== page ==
After he put them all out, he took the child’s father and mother and the disciples who were with him, and went in where the child was. He took her by the hand and said to her, “Talitha koum!” (which means, “Little girl, I say to you, get up!”). Immediately the girl stood up and walked around (she was twelve years old). At this they were completely astonished. He gave strict orders not to let anyone know about this, and told them to give her something to eat.
Or maybe the woman, who, just before He left for Jairus's house (the father of the girl above), Jesus healed. She had such faith. She was certain, absolutely, positively, without a dobut, over-the-top, 100% certain, that if she could just touch the hem of Jesus's cloak, she would be healed of her terrible disease which had been making her suffer for 12 years.
When Jesus had again crossed over by boat to the other side of the lake, a large crowd gathered around him while he was by the lake. Then one of the synagogue rulers, named Jairus, came there. Seeing Jesus, he fell at his feet and pleaded earnestly with him, “My little daughter is dying. Please come and put your hands on her so that she will be healed and live.” So Jesus went with him.
A large crowd followed and pressed around him. And a woman was there who had been subject to bleeding for twelve years. She had suffered a great deal under the care of many doctors and had spent all she had, yet instead of getting better she grew worse. When she heard about Jesus, she came up behind him in the crowd and touched his cloak, because she thought, “If I just touch his clothes, I will be healed.” Immediately her bleeding stopped and she felt in her body that she was freed from her suffering.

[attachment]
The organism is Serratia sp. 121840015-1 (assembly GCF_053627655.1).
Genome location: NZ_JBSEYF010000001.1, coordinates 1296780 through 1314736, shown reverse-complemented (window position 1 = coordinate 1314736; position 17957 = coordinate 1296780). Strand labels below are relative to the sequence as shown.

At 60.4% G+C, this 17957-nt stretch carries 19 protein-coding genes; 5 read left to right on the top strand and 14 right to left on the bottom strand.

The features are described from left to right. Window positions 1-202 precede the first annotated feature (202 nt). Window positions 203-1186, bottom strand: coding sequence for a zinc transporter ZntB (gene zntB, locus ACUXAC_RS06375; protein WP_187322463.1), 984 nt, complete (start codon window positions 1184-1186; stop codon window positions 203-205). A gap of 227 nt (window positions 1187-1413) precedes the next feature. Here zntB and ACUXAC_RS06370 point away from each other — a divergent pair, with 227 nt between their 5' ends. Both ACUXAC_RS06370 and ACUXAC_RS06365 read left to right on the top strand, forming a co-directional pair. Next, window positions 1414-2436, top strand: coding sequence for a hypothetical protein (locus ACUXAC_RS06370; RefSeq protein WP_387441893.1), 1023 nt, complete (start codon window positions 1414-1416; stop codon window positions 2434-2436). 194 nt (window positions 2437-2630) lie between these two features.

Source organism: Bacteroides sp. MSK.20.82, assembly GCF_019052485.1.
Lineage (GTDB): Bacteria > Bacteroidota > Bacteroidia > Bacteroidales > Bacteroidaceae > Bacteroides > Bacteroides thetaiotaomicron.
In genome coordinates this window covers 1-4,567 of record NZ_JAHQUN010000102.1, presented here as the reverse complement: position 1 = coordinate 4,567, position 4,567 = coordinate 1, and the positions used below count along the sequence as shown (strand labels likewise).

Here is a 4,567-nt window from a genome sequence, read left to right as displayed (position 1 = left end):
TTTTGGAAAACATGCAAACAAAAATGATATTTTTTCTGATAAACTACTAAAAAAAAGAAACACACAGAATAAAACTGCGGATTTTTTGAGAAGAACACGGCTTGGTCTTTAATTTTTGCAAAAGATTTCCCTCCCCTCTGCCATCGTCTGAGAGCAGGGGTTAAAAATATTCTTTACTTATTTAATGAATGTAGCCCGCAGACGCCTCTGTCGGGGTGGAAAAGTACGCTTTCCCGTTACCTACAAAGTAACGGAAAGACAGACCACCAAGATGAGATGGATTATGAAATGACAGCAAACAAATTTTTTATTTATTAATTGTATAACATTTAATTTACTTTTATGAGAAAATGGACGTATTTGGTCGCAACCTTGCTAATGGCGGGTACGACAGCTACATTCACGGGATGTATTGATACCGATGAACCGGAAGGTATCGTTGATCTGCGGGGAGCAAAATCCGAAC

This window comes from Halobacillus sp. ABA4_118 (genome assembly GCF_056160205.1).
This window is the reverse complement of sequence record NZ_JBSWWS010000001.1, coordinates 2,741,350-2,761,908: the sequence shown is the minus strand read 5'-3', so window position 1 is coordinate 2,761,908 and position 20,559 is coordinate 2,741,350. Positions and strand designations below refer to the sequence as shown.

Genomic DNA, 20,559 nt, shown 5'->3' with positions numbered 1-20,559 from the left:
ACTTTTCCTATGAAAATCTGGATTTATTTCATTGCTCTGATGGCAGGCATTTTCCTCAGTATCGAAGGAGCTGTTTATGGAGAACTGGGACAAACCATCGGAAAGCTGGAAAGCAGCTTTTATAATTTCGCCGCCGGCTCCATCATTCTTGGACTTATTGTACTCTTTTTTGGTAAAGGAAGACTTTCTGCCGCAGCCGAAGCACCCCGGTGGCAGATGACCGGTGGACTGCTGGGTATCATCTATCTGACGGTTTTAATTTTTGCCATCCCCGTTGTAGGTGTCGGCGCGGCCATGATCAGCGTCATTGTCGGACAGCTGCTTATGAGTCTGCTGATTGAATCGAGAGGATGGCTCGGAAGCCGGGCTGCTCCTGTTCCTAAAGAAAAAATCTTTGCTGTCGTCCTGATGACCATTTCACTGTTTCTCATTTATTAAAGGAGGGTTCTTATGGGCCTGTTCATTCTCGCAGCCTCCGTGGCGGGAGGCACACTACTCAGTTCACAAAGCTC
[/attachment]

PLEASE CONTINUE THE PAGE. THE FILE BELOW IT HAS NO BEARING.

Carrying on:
At once Jesus realized that power had gone out from him. He turned around in the crowd and asked, “Who touched my clothes?”
“You see the people crowding against you,” his disciples answered, “and yet you can ask, ‘Who touched me?’ ”
But Jesus kept looking around to see who had done it. Then the woman, knowing what had happened to her, came and fell at his feet and, trembling with fear, told him the whole truth. He said to her, “Daughter, your faith has healed you. Go in peace and be freed from your suffering.”
Can you imagine, can you feel, her happiness? Her faith? To be told by Jesus (in other words), that she had great faith? To be healed after 12 years of terrible suffering?
I don't know that today's post is an encouraging post, or a convicting post, but it certainly gives us something to think about. And somehow, it makes me feel a bit closer to God. We share many things in common with the people of the Bible, and one of those things is that with most of them, we share the same God. Maybe by their experiences with God and His Son--by trying to put ourselves in those situations--we become closer to God.
God bless you and Merry CHRISTmas,